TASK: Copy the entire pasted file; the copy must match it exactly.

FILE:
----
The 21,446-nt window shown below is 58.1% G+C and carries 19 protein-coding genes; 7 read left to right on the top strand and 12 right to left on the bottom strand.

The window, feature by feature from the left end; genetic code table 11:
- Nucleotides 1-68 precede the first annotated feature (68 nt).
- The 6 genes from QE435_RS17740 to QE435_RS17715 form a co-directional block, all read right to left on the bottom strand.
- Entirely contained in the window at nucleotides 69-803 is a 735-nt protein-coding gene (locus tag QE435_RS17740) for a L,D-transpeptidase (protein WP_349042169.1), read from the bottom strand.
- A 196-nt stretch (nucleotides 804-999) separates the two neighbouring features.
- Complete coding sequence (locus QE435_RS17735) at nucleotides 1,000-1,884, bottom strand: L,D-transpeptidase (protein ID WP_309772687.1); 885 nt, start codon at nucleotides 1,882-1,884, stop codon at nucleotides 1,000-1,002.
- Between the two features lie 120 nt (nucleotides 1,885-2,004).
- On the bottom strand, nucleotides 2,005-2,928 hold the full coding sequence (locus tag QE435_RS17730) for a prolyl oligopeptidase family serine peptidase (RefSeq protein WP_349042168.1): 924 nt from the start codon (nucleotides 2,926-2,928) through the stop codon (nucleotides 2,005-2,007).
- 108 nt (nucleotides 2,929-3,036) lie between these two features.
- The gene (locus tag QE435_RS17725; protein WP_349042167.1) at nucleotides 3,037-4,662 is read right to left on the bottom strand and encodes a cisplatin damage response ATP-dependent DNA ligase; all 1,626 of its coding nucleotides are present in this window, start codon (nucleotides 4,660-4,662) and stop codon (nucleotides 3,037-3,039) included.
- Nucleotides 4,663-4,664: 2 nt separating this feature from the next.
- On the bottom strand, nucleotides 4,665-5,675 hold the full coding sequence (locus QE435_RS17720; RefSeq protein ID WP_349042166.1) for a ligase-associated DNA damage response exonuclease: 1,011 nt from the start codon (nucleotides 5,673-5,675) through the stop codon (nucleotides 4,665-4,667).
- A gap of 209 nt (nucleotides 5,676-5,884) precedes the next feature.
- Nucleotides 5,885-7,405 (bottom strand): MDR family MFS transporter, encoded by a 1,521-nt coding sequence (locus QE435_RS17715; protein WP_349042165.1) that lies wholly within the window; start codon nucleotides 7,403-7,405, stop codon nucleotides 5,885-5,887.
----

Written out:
The 21,446-nt window shown below is 58.1% G+C and carries 19 protein-coding genes; 7 read left to right on the top strand and 12 right to left on the bottom strand.

The window, feature by feature from the left end; genetic code table 11:
- Nucleotides 1-68 precede the first annotated feature (68 nt).
- The 6 genes from QE435_RS17740 to QE435_RS17715 form a co-directional block, all read right to left on the bottom strand.
- Entirely contained in the window at nucleotides 69-803 is a 735-nt protein-coding gene (locus tag QE435_RS17740) for a L,D-transpeptidase (protein WP_349042169.1), read from the bottom strand.
- A 196-nt stretch (nucleotides 804-999) separates the two neighbouring features.
- Complete coding sequence (locus QE435_RS17735) at nucleotides 1,000-1,884, bottom strand: L,D-transpeptidase (protein ID WP_309772687.1); 885 nt, start codon at nucleotides 1,882-1,884, stop codon at nucleotides 1,000-1,002.
- Between the two features lie 120 nt (nucleotides 1,885-2,004).
- On the bottom strand, nucleotides 2,005-2,928 hold the full coding sequence (locus tag QE435_RS17730) for a prolyl oligopeptidase family serine peptidase (RefSeq protein WP_349042168.1): 924 nt from the start codon (nucleotides 2,926-2,928) through the stop codon (nucleotides 2,005-2,007).
- 108 nt (nucleotides 2,929-3,036) lie between these two features.
- The gene (locus tag QE435_RS17725; protein WP_349042167.1) at nucleotides 3,037-4,662 is read right to left on the bottom strand and encodes a cisplatin damage response ATP-dependent DNA ligase; all 1,626 of its coding nucleotides are present in this window, start codon (nucleotides 4,660-4,662) and stop codon (nucleotides 3,037-3,039) included.
- Nucleotides 4,663-4,664: 2 nt separating this feature from the next.
- On the bottom strand, nucleotides 4,665-5,675 hold the full coding sequence (locus QE435_RS17720; RefSeq protein ID WP_349042166.1) for a ligase-associated DNA damage response exonuclease: 1,011 nt from the start codon (nucleotides 5,673-5,675) through the stop codon (nucleotides 4,665-4,667).
- A gap of 209 nt (nucleotides 5,676-5,884) precedes the next feature.
- Nucleotides 5,885-7,405 (bottom strand): MDR family MFS transporter, encoded by a 1,521-nt coding sequence (locus QE435_RS17715; protein WP_349042165.1) that lies wholly within the window; start codon nucleotides 7,403-7,405, stop codon nucleotides 5,885-5,887.